And Moses said to the Israelites: See, the LORD has singled out by name Bezalel, son of Uri son of Hur, of the tribe of Judah. God has endowed him with a divine spirit of skill, ability, and knowledge in every kind of craft and has inspired him to make designs for work in gold, silver, and copper, to cut stones for setting and to carve wood—to work in every kind of designer’s craft— and to give directions.
The Torah reading this week, from Vayakhel-Pekudei, continues the instructions for building the mishkan (tabernacle) and listing the needed materials. We also learn that there is an artist among the Israelities – Bezalel ben Ur. Bezalel is named as the head of the creative team, taking a direct commission from God on creating this fantastic piece of holy art. Bezalel, we are told in the text, is not only selected because of his skill as an artist, but for his ability to instruct others. He will need a team of artists to complete the tasks and he must be able to guide them. His artistry and vision is important and it will empower others to add their artistic talents to the mishkan. Today, Bezalel’s legacy lives on through the Bezalel Academy of Arts and Design, Jerusalem. Bezalel Academy is one of the world’s most prestigious art schools and serves as a cultural springboard for Israeli society. Too often, we spend so much time focusing on Israel's existential geo-political and social challenges and forget about the vibrant cultural life in the county. Israel is filled with artists and innovators, creating art that reflects its past, present, and future.
The artists at Bezalel Academy helped shape what it means when the world thinks of Israeli art and Jewish art. For many, Jewish art depicts specifically Jewish stories, characters, or holidays. It is art tied with ritual, like candle sticks or a ketubah. Israeli art is different. It reflects the dynamic nature of Israeli society, always learning, changing, and innovating. It can be challenging art, created by people looking for political and social change in the country. The work of last year’s graduates, the school’s YouTube channel, and other portfolios and galleries on the site – demonstrate the myriad of ways art can express Israeli identity.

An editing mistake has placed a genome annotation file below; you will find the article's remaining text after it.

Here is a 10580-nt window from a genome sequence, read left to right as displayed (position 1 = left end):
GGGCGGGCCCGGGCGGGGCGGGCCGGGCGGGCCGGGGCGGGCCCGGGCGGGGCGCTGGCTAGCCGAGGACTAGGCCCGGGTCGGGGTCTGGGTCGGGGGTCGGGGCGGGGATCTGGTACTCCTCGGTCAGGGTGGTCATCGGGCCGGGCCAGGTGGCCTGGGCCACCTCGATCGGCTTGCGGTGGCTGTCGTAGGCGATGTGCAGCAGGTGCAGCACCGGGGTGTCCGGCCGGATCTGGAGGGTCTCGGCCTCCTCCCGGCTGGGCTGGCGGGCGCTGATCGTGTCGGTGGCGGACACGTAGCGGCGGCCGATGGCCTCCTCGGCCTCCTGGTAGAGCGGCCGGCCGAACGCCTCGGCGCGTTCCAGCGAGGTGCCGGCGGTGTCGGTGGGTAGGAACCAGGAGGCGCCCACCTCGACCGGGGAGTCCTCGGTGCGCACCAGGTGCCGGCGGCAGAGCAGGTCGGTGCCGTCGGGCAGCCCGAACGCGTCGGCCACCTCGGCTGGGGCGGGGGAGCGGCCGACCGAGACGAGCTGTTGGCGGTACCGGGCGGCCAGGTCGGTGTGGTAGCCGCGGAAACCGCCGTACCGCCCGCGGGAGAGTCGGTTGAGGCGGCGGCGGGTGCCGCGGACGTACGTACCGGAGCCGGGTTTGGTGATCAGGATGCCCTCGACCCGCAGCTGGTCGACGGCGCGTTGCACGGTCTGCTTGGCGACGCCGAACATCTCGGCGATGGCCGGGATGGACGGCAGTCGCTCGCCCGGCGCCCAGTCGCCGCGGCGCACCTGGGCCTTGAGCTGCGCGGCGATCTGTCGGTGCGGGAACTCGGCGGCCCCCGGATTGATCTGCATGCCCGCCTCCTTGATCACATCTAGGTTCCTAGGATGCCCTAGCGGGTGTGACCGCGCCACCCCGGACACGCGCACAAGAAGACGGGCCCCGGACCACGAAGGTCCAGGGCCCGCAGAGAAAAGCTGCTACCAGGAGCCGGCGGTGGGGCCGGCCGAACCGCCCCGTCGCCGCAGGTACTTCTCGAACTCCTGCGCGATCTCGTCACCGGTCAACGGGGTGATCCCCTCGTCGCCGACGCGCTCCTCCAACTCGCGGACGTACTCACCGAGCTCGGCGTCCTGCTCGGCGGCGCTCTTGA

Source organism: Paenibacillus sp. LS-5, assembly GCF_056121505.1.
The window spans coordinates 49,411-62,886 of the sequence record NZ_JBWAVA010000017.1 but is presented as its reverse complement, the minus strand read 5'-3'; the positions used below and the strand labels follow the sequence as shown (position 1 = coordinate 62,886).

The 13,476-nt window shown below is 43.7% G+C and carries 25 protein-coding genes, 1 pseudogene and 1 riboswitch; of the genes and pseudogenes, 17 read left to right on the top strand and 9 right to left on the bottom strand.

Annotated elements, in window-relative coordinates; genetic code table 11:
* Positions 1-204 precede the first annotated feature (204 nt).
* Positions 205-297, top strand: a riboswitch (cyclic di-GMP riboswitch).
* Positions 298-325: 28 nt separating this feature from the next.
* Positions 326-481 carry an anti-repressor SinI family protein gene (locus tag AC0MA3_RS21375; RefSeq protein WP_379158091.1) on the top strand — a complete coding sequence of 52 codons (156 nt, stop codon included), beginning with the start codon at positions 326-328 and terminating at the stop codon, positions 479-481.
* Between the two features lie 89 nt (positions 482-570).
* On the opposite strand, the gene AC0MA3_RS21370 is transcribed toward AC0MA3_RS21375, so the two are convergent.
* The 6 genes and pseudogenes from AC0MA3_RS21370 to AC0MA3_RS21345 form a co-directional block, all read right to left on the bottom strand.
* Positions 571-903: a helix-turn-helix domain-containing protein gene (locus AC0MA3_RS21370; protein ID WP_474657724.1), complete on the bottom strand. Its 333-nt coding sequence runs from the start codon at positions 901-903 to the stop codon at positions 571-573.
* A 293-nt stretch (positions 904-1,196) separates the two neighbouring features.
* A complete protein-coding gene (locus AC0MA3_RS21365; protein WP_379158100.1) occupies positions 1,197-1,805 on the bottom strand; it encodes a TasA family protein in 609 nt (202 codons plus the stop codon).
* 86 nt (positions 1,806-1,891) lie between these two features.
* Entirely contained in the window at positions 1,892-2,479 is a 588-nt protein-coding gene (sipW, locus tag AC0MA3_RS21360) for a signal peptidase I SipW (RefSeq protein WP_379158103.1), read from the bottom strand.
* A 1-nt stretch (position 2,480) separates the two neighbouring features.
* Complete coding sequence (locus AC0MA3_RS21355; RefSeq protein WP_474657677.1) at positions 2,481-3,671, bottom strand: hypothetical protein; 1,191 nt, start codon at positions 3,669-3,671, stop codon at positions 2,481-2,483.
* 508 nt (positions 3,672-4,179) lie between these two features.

A major piece of Israeli identity is resilience and thriving during even the most difficult times. The Israel Museum, a world-class art museum with items ranging from the Dead Sea Scrolls to Robert Indiana’s “Love” sculpture in Hebrew, opened its virtual doors to the world, recognizing the importance of art at this time. In today’s uncertainty, a virtual stroll through an art museum, like the Israel Museum, can help. The Israelites were tasked with creating the mishkan, a work of art, while they journeyed in the desert. It was a scary time, unpredictable and not always safe. Artistic creation helped them through that time and hopefully can be a resource to us today.